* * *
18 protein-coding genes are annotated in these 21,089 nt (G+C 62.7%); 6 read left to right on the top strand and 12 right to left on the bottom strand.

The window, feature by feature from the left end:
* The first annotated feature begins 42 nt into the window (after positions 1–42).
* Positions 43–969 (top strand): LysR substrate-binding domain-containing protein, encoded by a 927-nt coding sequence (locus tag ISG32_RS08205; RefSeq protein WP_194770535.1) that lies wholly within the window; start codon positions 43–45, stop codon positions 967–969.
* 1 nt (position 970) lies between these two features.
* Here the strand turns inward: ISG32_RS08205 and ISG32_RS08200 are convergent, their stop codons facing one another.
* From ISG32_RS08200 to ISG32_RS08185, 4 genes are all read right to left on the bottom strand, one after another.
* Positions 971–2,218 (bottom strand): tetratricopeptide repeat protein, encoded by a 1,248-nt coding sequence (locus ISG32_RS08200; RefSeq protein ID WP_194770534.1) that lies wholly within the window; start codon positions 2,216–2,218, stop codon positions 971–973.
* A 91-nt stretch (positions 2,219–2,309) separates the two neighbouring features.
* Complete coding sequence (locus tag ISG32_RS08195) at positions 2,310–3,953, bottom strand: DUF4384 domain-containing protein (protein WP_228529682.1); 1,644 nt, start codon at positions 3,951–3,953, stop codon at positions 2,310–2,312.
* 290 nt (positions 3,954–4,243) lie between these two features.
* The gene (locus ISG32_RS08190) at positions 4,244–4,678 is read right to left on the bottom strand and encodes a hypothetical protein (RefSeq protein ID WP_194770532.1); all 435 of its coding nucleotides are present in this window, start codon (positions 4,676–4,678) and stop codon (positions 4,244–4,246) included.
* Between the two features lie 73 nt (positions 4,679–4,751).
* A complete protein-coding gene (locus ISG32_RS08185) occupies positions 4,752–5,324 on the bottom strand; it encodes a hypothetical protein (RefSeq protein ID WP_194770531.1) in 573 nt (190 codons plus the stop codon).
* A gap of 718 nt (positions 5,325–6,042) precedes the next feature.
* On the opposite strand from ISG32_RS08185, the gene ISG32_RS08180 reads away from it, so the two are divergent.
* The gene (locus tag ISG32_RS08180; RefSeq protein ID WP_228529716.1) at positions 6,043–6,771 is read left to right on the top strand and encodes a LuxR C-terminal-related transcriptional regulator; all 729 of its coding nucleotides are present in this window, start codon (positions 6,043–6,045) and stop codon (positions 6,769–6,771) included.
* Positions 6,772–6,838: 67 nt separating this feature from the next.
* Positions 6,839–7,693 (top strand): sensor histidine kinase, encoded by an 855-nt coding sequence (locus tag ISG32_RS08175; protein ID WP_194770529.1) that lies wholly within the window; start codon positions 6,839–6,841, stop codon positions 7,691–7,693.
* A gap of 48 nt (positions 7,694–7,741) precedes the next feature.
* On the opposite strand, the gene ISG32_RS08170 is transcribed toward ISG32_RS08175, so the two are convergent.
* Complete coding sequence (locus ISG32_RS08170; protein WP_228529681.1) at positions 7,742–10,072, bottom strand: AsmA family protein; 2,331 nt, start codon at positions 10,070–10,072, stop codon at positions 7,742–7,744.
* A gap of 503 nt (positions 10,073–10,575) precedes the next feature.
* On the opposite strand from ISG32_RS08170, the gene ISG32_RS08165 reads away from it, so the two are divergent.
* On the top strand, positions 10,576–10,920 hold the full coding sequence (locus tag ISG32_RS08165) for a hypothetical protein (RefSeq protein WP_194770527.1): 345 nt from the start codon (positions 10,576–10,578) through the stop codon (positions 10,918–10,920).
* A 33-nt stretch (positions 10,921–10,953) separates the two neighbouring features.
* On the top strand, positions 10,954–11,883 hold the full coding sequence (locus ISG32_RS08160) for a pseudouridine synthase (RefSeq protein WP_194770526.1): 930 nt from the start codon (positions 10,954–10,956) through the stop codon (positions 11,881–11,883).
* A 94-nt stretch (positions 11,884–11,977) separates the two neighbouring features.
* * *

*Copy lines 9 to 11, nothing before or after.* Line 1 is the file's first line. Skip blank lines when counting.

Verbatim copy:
* A 91-nt stretch (positions 2,219–2,309) separates the two neighbouring features.
* Complete coding sequence (locus tag ISG32_RS08195) at positions 2,310–3,953, bottom strand: DUF4384 domain-containing protein (protein WP_228529682.1); 1,644 nt, start codon at positions 3,951–3,953, stop codon at positions 2,310–2,312.
* 290 nt (positions 3,954–4,243) lie between these two features.